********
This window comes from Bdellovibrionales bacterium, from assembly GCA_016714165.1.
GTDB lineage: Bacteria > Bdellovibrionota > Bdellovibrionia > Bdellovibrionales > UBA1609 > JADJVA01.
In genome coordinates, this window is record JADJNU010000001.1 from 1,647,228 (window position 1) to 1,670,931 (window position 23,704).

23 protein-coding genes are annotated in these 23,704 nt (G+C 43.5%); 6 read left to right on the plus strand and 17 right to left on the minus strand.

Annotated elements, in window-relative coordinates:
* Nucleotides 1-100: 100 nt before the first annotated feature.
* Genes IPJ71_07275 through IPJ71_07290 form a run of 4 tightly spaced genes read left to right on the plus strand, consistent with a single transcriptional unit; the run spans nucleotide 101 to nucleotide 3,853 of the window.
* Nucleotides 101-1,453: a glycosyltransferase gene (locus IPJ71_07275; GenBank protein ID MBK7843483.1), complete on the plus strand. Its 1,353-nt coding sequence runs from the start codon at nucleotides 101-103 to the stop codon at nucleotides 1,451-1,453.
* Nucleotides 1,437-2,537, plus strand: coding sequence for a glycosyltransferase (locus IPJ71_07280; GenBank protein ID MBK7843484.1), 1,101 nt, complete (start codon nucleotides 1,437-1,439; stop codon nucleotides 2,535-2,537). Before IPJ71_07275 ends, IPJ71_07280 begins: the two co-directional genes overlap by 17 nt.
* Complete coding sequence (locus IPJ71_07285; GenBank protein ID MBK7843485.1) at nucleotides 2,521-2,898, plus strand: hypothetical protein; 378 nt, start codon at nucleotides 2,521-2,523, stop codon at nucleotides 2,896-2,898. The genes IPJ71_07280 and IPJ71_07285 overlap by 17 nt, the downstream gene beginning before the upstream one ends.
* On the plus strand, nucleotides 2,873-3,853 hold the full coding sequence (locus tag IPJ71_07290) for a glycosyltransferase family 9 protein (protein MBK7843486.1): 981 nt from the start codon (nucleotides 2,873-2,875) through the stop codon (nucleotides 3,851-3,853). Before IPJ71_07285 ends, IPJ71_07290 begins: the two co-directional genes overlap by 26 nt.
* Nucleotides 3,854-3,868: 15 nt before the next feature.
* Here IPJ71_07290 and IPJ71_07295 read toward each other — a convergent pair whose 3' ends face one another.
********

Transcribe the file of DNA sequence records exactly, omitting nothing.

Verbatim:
This window comes from Bdellovibrionales bacterium, from assembly GCA_016714165.1.
GTDB lineage: Bacteria > Bdellovibrionota > Bdellovibrionia > Bdellovibrionales > UBA1609 > JADJVA01.
In genome coordinates, this window is record JADJNU010000001.1 from 1,647,228 (window position 1) to 1,670,931 (window position 23,704).

23 protein-coding genes are annotated in these 23,704 nt (G+C 43.5%); 6 read left to right on the plus strand and 17 right to left on the minus strand.

Annotated elements, in window-relative coordinates:
* Nucleotides 1-100: 100 nt before the first annotated feature.
* Genes IPJ71_07275 through IPJ71_07290 form a run of 4 tightly spaced genes read left to right on the plus strand, consistent with a single transcriptional unit; the run spans nucleotide 101 to nucleotide 3,853 of the window.
* Nucleotides 101-1,453: a glycosyltransferase gene (locus IPJ71_07275; GenBank protein ID MBK7843483.1), complete on the plus strand. Its 1,353-nt coding sequence runs from the start codon at nucleotides 101-103 to the stop codon at nucleotides 1,451-1,453.
* Nucleotides 1,437-2,537, plus strand: coding sequence for a glycosyltransferase (locus IPJ71_07280; GenBank protein ID MBK7843484.1), 1,101 nt, complete (start codon nucleotides 1,437-1,439; stop codon nucleotides 2,535-2,537). Before IPJ71_07275 ends, IPJ71_07280 begins: the two co-directional genes overlap by 17 nt.
* Complete coding sequence (locus IPJ71_07285; GenBank protein ID MBK7843485.1) at nucleotides 2,521-2,898, plus strand: hypothetical protein; 378 nt, start codon at nucleotides 2,521-2,523, stop codon at nucleotides 2,896-2,898. The genes IPJ71_07280 and IPJ71_07285 overlap by 17 nt, the downstream gene beginning before the upstream one ends.
* On the plus strand, nucleotides 2,873-3,853 hold the full coding sequence (locus tag IPJ71_07290) for a glycosyltransferase family 9 protein (protein MBK7843486.1): 981 nt from the start codon (nucleotides 2,873-2,875) through the stop codon (nucleotides 3,851-3,853). Before IPJ71_07285 ends, IPJ71_07290 begins: the two co-directional genes overlap by 26 nt.
* Nucleotides 3,854-3,868: 15 nt before the next feature.
* Here IPJ71_07290 and IPJ71_07295 read toward each other — a convergent pair whose 3' ends face one another.